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Dentaljuce Shorts: 500 words, 10 MCQs, on general medicine and surgery.

Diverticular Disease

Diverticular disease encompasses complications arising from diverticulosis, a benign condition characterised by the formation of pouches (diverticula) from the weak spots in the wall of the large intestine. This disease spectrum includes diverticulitis, symptomatic uncomplicated diverticular disease (SUDD), and segmental colitis associated with diverticulosis (SCAD). Common symptoms include abdominal pain, changes in bowel habits, nausea, and vomiting.

Endoscopic image of diverticulosis (showing two diverticula)
Endoscopic image of diverticulosis (showing two diverticula)

Signs and Symptoms

The primary signs and symptoms of diverticular disease stem from inflammation and irritation of colonic tissues. Patients commonly report abdominal pain, typically localised in the left lower quadrant, though individuals of Asian descent may experience right-sided pain. Other symptoms can include diarrhoea, constipation, nausea, vomiting, fever, and rectal bleeding. Distinctions exist within the disease spectrum: diverticulitis is often associated with systemic symptoms such as fever and elevated white blood cell count, while SUDD and SCAD generally lack these systemic indicators.



Diverticulitis arises from either trauma or reduced blood flow (ischaemia) to the existing diverticula in the colon. The traumatic theory suggests that a fecalith (hardened faecal matter) can become trapped, leading to local inflammation and bacterial overgrowth, potentially resulting in bowel perforation. The ischaemic theory posits that prolonged colonic contractions compress blood vessels, leading to ischaemia, inflammation, and perforation.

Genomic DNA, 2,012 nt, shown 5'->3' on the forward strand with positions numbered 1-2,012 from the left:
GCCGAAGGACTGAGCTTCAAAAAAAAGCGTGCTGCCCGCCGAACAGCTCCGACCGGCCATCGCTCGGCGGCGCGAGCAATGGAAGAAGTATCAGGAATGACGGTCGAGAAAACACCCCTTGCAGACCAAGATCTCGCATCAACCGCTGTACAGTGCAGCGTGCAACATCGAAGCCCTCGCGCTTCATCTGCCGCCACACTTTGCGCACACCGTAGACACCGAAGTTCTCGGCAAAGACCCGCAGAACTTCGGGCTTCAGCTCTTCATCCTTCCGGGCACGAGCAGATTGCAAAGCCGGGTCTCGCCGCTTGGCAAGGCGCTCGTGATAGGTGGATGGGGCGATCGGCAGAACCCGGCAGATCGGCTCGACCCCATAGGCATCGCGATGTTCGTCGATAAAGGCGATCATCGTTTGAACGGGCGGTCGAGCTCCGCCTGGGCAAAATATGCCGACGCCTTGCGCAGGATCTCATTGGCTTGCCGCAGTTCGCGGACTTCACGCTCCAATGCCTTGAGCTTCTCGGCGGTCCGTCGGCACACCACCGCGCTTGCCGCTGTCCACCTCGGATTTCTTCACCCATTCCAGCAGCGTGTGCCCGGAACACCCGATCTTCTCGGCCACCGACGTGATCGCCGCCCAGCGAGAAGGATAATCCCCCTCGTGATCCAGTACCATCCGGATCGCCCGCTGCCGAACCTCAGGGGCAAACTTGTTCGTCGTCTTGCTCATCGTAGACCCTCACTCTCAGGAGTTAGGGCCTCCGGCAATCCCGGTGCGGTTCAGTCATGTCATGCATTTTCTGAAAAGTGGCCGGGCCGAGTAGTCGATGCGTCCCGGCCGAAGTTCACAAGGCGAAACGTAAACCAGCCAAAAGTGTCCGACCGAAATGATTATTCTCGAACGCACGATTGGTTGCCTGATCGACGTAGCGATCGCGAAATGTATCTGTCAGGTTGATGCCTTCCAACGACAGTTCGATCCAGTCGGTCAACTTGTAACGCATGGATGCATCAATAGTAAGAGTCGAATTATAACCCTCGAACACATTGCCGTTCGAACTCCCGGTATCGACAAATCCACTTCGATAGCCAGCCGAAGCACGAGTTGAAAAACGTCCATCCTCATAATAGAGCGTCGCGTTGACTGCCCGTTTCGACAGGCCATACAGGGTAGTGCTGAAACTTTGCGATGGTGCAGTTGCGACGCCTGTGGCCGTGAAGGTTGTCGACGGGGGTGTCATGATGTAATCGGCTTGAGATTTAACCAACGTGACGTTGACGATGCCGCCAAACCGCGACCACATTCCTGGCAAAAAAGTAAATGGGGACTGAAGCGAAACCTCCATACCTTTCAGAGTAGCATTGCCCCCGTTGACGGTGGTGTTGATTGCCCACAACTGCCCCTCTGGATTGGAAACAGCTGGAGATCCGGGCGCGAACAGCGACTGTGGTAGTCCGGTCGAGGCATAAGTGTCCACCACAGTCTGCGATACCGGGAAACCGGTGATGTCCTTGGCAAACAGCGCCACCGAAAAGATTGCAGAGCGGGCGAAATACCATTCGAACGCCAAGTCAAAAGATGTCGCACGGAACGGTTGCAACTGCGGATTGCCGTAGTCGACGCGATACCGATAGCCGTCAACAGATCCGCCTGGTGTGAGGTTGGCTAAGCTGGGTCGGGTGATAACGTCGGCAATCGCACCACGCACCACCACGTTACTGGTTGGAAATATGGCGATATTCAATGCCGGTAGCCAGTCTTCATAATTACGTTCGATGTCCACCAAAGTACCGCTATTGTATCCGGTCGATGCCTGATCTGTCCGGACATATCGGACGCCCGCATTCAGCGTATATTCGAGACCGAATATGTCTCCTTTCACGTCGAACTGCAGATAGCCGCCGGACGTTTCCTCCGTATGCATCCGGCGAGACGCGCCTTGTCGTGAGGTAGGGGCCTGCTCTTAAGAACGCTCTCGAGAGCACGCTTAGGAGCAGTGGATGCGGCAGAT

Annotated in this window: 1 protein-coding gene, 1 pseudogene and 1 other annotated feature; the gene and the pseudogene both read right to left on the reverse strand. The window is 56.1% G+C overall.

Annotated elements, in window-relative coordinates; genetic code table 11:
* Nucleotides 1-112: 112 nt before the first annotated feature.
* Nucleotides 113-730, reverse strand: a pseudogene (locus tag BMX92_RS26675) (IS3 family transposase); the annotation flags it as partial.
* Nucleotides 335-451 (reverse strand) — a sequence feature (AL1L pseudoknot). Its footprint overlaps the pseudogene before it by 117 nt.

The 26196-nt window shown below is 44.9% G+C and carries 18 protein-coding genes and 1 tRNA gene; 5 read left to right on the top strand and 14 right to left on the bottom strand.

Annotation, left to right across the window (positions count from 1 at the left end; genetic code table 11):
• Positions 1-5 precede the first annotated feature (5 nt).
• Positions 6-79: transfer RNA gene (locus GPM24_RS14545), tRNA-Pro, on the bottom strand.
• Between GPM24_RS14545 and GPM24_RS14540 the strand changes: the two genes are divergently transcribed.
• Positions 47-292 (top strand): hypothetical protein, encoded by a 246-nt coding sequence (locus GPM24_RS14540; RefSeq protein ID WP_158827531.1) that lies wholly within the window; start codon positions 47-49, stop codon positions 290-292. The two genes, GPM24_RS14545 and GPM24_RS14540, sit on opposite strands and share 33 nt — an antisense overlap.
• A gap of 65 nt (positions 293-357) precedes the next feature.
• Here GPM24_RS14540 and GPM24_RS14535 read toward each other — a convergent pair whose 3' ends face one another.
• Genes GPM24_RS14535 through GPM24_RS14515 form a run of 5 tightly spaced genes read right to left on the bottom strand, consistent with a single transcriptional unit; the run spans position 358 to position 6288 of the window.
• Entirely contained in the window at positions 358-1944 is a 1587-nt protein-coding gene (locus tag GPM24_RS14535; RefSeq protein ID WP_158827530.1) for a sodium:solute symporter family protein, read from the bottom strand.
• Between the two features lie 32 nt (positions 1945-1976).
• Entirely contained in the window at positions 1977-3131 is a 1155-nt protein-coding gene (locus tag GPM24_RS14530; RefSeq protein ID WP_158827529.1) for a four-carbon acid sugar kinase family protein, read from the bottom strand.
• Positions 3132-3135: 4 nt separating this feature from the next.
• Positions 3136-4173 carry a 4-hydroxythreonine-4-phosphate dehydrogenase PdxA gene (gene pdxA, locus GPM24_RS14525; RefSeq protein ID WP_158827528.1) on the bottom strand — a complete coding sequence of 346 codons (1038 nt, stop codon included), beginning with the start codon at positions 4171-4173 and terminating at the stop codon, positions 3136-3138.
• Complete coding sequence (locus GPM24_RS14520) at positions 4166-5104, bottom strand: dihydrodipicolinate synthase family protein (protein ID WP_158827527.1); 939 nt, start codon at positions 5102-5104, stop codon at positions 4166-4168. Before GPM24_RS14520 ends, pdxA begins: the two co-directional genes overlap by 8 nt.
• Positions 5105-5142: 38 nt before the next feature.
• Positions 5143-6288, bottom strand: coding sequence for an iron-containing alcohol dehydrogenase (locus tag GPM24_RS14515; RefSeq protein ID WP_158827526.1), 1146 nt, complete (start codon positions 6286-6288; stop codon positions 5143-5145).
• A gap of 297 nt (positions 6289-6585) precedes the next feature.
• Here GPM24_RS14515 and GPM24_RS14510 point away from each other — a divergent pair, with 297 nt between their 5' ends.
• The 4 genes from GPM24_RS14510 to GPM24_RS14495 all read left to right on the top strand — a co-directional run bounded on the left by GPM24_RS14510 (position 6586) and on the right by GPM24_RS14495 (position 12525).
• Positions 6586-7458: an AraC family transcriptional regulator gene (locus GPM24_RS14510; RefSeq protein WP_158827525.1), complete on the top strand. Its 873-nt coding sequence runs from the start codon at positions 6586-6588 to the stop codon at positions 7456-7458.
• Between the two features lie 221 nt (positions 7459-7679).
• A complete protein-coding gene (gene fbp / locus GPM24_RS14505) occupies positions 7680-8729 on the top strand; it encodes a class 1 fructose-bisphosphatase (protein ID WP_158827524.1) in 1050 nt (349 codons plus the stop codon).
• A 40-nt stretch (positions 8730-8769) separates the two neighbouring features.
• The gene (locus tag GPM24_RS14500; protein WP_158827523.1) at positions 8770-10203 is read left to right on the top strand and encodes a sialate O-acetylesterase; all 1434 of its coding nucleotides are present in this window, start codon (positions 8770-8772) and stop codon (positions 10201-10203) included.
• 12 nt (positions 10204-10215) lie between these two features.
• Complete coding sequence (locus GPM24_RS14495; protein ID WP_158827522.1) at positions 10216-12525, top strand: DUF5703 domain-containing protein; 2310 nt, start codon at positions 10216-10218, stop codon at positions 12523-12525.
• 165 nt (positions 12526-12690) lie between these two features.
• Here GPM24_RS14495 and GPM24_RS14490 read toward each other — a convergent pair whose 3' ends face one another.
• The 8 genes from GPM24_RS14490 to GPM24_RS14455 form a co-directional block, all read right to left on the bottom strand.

Symptomatic Uncomplicated Diverticular Disease (SUDD)

SUDD is thought to result from sustained colonic contractions leading to mucosal ischaemia within the diverticulum. Unlike diverticulitis, SUDD presents solely with abdominal pain and bowel habit changes, without systemic symptoms like fever or elevated inflammatory markers.

Segmental Colitis Associated with Diverticulosis (SCAD)

SCAD, or diverticular colitis, involves mucosal inflammation in a colonic segment with diverticulosis, usually confined to the sigmoid colon. The cause is multifactorial, potentially involving colonic ischaemia, mucosal prolapse, faecal stasis, and microbiome disturbances, which collectively lead to inflammation.

Risk Factors

Several risk factors contribute to the development and severity of diverticular disease, including advanced age, structural weaknesses in the colonic wall, dietary fibre intake, NSAID and aspirin use, genetics, and vitamin D levels. While a low-fibre diet was traditionally associated with diverticular disease, recent studies suggest that increased fibre intake primarily reduces complications.